the trunk for several minutes. My first observation was just this fear of yielding to a superstitious notion
was that the animals rarely died, and then only when that caused me to make up my mind. The electrodes
the duration of electric current flowed through the were applied again, and a 110-volt discharge was ap-
body and not through the head. The animals that re- plied for 0.2 seconds'' (Cerletti, 1956).
ceived the severest treatment remained rigid during
the flow of the electric current, then after a violent III
convulsive seizure they would lie on their sides for a
while, sometimes for several minutes, and finally they Like all honest self-disclosures, Cerletti's
would attempt to rise. After many attempts of in- account of his discovery of electric shock
creasing efficiency, they would succeed in standing up treatment is perhaps more revealing than he
and making a few hesitant steps until they were able
to run away. These observations gave me convincing
realized or would have wished. I shall list cer-
evidence of the harmlessness of a few tenths of a sec- tain facts mentioned by Cerletti, and some in-
ond of application through the head of a 125-volt ferences based on them, which seem to me
electric current, which was more than sufficient to in- particularly significant.
sure a complete convulsive seizure. 1. Electroshocking of hogs was an empiri-
At this point I felt we could venture to experiment
on man, and I instructed my assistants to be on the cally discovered method for tranquilizing and
alert for the selection of a suitable subject. subduing the animals, so that they could be
On April 15, 1938, the Police Commissioner of butchered without the excitement and squeal-
Rome sent a man to our Institute with the following ing which they normally exhibit.
note: 'S.E., 39 years old, engineer, resident of Milan,
was arrested at the railroad station while wandering 2. The first human being on whom elec-
about without a ticket on trains ready for departure. troshock was tried was a man, identified only
He does not appear to be in full possession of his by his initials, "S.E.," by his occupation, "en-
mental faculties, and I am sending him to your hospi- gineer," by the city of his residence, "Milan,"
tal to be kept there under observation .... ' The con- and, significantly, by the psychiatric diagnosis
dition of the patient on April 18 was as follows: lu-
cid, well-oriented. He describes with neologisms deliri- attached to him, "schizophrenia."
ant ideas of being telepathically influenced with re- 3. S.E. was a complete stranger to Cerletti,
lated sensorial disturbances; his mimicry is correlated whose help he did not seek (and whose inter-
to the meaning of his words; mood indifferent to en- vention he later rejected). In actuality, S.E.
vironment, low affective reserves; physical and neuro-
logic examination negative; presents conspicuous hy- was a prisoner: he had been "arrested" by the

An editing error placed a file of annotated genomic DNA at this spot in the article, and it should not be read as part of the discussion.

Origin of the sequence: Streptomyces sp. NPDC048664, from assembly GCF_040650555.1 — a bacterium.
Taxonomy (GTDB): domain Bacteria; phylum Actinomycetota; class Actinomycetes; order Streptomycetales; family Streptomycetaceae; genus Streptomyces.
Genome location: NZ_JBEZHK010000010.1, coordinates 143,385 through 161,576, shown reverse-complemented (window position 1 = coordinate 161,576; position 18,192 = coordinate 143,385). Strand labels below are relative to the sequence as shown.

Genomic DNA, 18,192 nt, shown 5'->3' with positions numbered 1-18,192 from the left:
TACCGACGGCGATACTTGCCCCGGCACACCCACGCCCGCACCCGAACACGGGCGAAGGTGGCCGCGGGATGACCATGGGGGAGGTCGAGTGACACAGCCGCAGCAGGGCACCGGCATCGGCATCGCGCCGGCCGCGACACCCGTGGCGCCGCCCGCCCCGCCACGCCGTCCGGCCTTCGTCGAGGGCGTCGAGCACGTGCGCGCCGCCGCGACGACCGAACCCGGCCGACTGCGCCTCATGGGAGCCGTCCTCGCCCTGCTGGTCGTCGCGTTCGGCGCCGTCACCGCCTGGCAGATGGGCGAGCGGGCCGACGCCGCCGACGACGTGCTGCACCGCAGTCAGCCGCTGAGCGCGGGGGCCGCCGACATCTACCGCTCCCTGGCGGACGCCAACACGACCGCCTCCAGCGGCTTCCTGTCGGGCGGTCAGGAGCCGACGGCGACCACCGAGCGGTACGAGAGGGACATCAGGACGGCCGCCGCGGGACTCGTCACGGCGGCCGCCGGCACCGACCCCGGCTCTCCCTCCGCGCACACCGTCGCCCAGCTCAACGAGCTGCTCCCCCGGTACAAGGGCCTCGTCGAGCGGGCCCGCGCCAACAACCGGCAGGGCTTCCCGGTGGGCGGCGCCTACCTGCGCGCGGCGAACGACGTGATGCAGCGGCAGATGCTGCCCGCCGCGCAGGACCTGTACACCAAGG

pacusic and cataract in L.E. A diagnosis of schizo- police for "wandering about," and instead of
phrenic syndrome was made based on his passive be- being tried for his offense, he was sent to Cer-
havior, incoherence, low affective reserves, hallucina- letti.
tions, deliriant ideas of being influenced, neologisms. 4. Although sent to the hospital expressly
This subject was chosen for the first experiment of
induced electric convulsions in man. Two large elec- "for observation," Cerletti flagrantly dis-
trodes were applied to the frontoparietal regions, and obeyed the instructions of the Police Commis-
I decided to start cautiously with a low-intensity cur- sioner of Rome: instead of observing S.E., he
rent of 80 volts for 0.2 seconds. As soon as the cur- used him as an experimental subject for elec-
rent was introduced, the patient reacted with a jolt
and his body muscles stiffened; then he fell back on troshock.
the bed without loss of consciousness. He started to 5. Cerletti does not mention having ob-
sing abruptly at the top of his voice, then he quieted tained permission for his experiment from
down. anyone. It would appear that having received
Naturally, we, who were conducting the experiment
were under great emotional strain and felt that we
the prisoner from the police, Cerletti immedi-
had already taken quite a risk. Nevertheless, it was ately regarded him as his "patient" and him-
quite evident to all of us that we have been using a self as the sole judge of the sort of "treat-
ment" his "patient" should have. Thus Cer- they administered the first electric convulsion
letti writes that "we, who were conducting the to man, described above.
experiment, were under great emotional strain In Cerletti's obituary, Ferrucio di Cori
and felt that we had already taken quite a ( 1963) appraised the significance of electro-
risk"; but he says nothing about the risk to shock treatment as follows: "[Cerletti's] new
which S.E. had been subjected without his method was widely investigated and univer-
consent. sally accepted throughout the world....
6. Throughout the experiment, S.E. was Countless lives, suffering, and tragedies had
treated as a thing or an animal. He had no been spared."